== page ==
The most important person in aviation history has to be Sir George Cayley. He was the first to entirely abandon magical thinking. A child of the Enlightenment, he knew that something real was holding the birds up.(Hint: it involves the air.) He described the first aeroplane (not the machine but the principle) then went on to invent the aeroplane (not the principle but the machine) He invented the control surfaces and described streamlining and why it was important. To top it off on the bottom he invented the tension spoke wheel to save weight. If your bicycle weighs less than a ton, thank Sir George.

Unfortunately, he did it all way too soon. The technology of the times (Napoleon was still rampaging around Europe) couldn't give him a powerful enough engine.

Nineteenth Century. The glorious reign of Victoria where anything is technically possible (self confidence ain't hubris 'til until all the scores are in) and many wonders are produced. They tried to overcome Leonardo's problem by using steam power. This made sense to a Victorian who knew that steam can power anything. They didn't get that it's a power-to-weight thing. The steam engines were much more powerful than Leo's victim, but rather heavier.

Twentieth Century. Wright Brothers. No magical thinking here. They didn't even try to make an ornithopter. Their success might be thought to discourage others but, fortunately, no. The reader may have seen a film, maybe a century old, of something that Mary Poppins might have seen in a nightmare. A great canvas bumbershoot is made to furiously bob up and down by what is obviously tonnes of smoking machinery. Magical thinking back again and someone invested in it. One can only offer conjecture as to what the inventor imagined would happen, but the film is likely much funnier.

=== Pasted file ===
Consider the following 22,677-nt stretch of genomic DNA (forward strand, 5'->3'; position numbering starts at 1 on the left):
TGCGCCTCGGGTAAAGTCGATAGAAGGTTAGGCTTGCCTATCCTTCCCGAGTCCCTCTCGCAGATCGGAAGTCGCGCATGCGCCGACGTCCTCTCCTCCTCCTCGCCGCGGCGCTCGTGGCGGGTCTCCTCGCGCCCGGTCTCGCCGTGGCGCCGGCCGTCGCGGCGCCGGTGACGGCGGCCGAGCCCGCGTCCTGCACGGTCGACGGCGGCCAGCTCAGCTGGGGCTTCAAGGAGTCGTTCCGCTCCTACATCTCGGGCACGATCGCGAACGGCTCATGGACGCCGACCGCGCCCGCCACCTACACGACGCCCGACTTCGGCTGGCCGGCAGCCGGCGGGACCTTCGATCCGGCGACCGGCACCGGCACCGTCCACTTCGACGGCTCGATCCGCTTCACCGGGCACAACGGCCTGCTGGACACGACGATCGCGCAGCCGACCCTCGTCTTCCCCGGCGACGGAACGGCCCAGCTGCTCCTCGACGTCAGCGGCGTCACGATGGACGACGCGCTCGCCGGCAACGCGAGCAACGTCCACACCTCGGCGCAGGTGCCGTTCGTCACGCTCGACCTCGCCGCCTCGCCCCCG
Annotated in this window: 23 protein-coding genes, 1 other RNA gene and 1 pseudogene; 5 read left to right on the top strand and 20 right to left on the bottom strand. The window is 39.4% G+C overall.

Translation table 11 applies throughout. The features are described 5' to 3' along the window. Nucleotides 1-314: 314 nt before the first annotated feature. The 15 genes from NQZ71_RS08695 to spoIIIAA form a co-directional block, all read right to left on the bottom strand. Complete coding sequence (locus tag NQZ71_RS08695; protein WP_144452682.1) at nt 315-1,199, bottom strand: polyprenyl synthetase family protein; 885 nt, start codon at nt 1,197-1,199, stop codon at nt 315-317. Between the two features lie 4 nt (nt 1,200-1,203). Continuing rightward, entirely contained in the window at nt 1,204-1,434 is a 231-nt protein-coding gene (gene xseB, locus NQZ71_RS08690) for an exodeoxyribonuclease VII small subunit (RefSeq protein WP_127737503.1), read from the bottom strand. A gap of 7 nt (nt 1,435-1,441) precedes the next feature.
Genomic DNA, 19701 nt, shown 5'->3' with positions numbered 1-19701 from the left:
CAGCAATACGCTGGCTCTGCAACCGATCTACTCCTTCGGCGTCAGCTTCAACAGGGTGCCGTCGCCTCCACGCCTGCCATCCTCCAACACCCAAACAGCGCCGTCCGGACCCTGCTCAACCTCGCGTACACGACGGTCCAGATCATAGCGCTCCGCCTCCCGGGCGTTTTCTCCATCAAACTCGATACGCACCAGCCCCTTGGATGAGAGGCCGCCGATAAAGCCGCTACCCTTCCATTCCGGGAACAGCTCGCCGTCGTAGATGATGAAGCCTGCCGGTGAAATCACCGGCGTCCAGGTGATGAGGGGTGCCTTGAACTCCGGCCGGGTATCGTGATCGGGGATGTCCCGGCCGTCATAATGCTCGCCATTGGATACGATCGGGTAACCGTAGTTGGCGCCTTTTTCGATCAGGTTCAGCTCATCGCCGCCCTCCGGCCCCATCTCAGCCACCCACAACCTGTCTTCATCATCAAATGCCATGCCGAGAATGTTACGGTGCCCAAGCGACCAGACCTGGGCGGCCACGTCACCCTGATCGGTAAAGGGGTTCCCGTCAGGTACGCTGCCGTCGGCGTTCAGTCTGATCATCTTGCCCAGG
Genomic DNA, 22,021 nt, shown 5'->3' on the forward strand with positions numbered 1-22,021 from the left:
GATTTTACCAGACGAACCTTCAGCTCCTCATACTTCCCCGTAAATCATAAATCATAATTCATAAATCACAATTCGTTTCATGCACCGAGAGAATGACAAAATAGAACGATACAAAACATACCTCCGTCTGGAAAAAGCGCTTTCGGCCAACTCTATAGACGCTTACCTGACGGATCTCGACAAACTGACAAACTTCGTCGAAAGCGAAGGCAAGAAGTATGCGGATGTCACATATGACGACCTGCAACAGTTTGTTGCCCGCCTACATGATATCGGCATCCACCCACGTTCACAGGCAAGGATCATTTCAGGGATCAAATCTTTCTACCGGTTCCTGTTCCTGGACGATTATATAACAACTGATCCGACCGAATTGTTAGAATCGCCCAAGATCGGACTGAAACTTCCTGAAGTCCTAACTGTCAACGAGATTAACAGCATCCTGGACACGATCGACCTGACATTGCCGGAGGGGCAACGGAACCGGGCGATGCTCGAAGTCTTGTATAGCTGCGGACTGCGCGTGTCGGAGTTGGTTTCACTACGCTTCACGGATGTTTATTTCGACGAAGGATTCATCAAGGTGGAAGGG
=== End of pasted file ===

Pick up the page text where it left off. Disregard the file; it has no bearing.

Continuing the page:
[There's a whole block of stuff to go here that the researcher hasn't put together yet and will be included later]

In the second half of the twentieth century , someone finally figured it out.
Try this at home, kids! Take a longish piece of card and tape a stick lengthways down the centre with a bit sticking out to hold on to. Flap it up and down. It moves the air about but, otherwise , just flaps up and down. Now, get a scissor and cut some off the edge to one side of the stick. Flap again. This time, it will twist in your hand so that the side that you cut leads the twist. If you have very sensitive fingers, you will also notice that the card wants to move in that direction. That's where the ornithopters thrust comes from.

You can buy toys that do it[Google it] There is at least one version big enough to carry a person.